AALBC .com Platinum Poster
Post Number: 1609
|Posted on Saturday, January 31, 2009 - 04:20 pm: |
Coming to this board should be a college credit. I don't care if you are a would-be writer, speaker or debater, there's something to be learned while you're escaping behind the veil of the Internet.
My first real writing class was years ago at Ball State in Muncie, Indiana. It was never my goal to be a writer, I think it was a require class of some sort. However, like many other courses that are stocking stuffers for the institutions, I learned little from that experience.
I've held resentments towards those that champion experience over education. I've frequently viewed that as a way for others to discriminate, in a sly way. But, like the earlier post that asked the question, why do you write, this post is generating responses that are opinions based on years and "tears" of experience. It's like listening to visiting professors from across the United States.
Here are a couple more that arrived off the board:
Here's a HUG,
I have been hired to do some "ghost" writing on a t.v. show
right now and I'm not able to visit the board very much for a
I just wanted to tell you that #1--
#2--even the very best works of literature have all been rejected;
it's all a matter of personal TASTE.
#3--One of the worst things a Writer can do is invite too many
people to consult, advise and coach on how to write.
You have to pay your dues like everyone else.
You have to write.
You also have to write from your own unique voice--what you
wish to say to the world and who you wish to say it through
is so integral that it has to be a "personal" decision made
by your mind and soul.
You can't have all these cooks in the kitchen pumping you up
--because that's not writing. That's plotting.
And plotting; pasting things together; trying to please 100 different
people--it will destroy your chances.
you need to form an outline of a story that you want to tell.
After you form the outline and you've made notes about the
characters---just sit in the floor square legged and rock your
body back and forth taking deep breaths.
Begin to tell yourself parts of the story as though you are
an old grandfather telling a story orally.
This is a good practice for finding your voice and loosening
Perhaps you will want to FIRST write a short story.
That takes more skill and attention than a full novel and it
is the best way for writers to hone their skills, develop their
voice and teach themselves how to write their own style.
What you must learn is to how to write a "Carey" novel.
Not how to write like someone else or what you think will
please such and such a person.
Frustration, stops and starts, writer's block---that's all part
of the process when you are looking for your voice.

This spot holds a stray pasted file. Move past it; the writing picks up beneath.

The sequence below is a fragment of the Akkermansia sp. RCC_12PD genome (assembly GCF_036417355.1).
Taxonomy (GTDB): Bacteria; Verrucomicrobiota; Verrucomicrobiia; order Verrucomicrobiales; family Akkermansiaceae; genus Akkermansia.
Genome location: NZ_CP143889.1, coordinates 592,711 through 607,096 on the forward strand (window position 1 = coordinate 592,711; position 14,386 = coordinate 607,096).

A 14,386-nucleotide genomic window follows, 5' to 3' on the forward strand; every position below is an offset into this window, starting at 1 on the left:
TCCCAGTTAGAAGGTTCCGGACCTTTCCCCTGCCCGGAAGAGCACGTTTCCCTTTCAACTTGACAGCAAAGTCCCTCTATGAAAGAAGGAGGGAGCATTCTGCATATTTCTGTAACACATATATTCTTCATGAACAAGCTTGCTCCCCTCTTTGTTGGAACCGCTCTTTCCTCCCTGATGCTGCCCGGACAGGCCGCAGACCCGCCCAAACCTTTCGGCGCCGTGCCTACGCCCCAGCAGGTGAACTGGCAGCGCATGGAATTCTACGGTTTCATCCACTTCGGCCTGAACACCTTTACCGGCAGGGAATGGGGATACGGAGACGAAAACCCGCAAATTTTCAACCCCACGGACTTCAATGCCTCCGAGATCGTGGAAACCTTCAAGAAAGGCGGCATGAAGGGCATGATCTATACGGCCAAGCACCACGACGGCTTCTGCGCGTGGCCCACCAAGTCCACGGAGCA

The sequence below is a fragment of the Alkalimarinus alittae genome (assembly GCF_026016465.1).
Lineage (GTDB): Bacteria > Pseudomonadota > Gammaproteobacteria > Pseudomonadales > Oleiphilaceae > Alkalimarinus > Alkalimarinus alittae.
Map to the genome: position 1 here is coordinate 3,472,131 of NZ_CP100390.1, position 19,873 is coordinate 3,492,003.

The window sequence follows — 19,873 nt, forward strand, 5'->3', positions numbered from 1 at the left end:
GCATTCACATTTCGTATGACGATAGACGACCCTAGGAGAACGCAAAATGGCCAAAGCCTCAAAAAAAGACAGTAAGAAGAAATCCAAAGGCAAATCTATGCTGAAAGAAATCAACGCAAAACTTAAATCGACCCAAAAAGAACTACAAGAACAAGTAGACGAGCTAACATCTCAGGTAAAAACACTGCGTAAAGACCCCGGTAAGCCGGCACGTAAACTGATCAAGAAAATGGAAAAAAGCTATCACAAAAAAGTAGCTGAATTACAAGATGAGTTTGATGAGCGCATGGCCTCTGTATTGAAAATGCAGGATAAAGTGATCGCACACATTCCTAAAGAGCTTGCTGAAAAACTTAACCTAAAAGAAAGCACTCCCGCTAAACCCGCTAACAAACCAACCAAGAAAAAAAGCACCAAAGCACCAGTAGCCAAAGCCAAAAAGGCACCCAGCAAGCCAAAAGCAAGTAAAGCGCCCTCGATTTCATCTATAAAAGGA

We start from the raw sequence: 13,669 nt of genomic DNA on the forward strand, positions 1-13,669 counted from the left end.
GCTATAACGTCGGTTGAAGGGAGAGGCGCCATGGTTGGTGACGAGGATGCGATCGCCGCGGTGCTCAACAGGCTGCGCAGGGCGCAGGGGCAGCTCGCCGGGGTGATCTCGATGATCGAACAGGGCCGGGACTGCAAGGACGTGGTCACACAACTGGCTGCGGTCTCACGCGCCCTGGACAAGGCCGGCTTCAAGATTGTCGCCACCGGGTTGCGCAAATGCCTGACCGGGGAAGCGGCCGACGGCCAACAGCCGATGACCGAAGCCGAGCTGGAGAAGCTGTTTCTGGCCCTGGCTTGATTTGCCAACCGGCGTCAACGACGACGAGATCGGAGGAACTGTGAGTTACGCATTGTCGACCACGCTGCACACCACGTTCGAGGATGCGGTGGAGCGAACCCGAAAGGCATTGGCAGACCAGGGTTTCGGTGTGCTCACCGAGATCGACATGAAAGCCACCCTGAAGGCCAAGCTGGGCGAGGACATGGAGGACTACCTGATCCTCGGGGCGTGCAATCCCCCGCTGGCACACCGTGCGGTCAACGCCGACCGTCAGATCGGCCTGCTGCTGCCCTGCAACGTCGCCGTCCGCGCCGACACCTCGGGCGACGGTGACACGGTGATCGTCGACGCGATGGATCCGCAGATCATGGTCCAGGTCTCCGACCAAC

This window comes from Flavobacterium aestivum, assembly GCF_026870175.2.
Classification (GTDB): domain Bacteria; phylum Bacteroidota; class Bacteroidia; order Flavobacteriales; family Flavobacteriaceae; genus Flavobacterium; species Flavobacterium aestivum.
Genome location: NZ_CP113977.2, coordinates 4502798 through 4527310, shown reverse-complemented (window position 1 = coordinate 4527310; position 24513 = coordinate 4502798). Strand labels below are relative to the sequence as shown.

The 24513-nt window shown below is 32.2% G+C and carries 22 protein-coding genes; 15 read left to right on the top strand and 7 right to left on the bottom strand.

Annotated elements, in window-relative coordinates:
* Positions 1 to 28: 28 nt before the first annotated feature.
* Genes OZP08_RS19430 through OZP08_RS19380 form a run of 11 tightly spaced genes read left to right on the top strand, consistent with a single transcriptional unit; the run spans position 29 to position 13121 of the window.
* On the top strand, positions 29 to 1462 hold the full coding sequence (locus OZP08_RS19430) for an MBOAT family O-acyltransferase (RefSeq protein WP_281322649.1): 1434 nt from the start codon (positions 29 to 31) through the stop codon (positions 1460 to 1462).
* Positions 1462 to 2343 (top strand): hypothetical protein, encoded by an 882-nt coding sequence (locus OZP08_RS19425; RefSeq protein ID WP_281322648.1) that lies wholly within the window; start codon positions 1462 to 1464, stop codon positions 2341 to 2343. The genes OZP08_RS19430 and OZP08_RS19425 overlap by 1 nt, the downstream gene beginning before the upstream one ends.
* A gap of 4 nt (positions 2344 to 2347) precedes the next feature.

Go sit in the floor when you're alone---total silence around you
and rock yourself telling a story.
Shut out the outside world and begin to learn how to be alone
and live within the world of your writing voice.
90% of writing is being alone and entertaining yourself with
words and sentences.
When you see a lady with a big yellow hat crossing the street
---make up an oral story about her.
These excersizes will help you to find your voice.
Once you are comfortable with your writer's voice--then you will
begin to say what it is that is deep inside you dying to get out.
Even if that something is merely making others feel good by
entertaining them with "escapism."
Doesn't matter if it's hardcore "literature" or commercial escapism
---it just has to be YOU and it has to come from the sincerest part
You already have the basic skills. I saw the sketches.
Here's a Big Hug.
Anonymous (preferred by e-mailer)
Old school flavor is what you exude in your writing at AALBC.
I would guess that on the boards, you write the way you speak.
Carey, you have lived several lives in one lifetime...draw on your rich and varied experiences.
You "show" passion in your writing by describing a situation in which you were passionate. Or tenacious, or motivated, or witty...
Paint them a picture of your first ******* What would that look like?
Do you have a childhood story that's relevant to paints you in the light in which you want to be seen?
Is a bid whist game a metaphor for the writing life? If so, tell them that, and in the process you will tell them a lot about you.
Images, images, images.
#1 rule of writing: Show, don't tell.
"There's nothing to writing. All you do is sit down at a typewriter and open a vein. " ~Walter Wellesley "Red" Smith
Wow, I can't wait to read more. So far, all the posts have been little gems, short, long ... brilliant.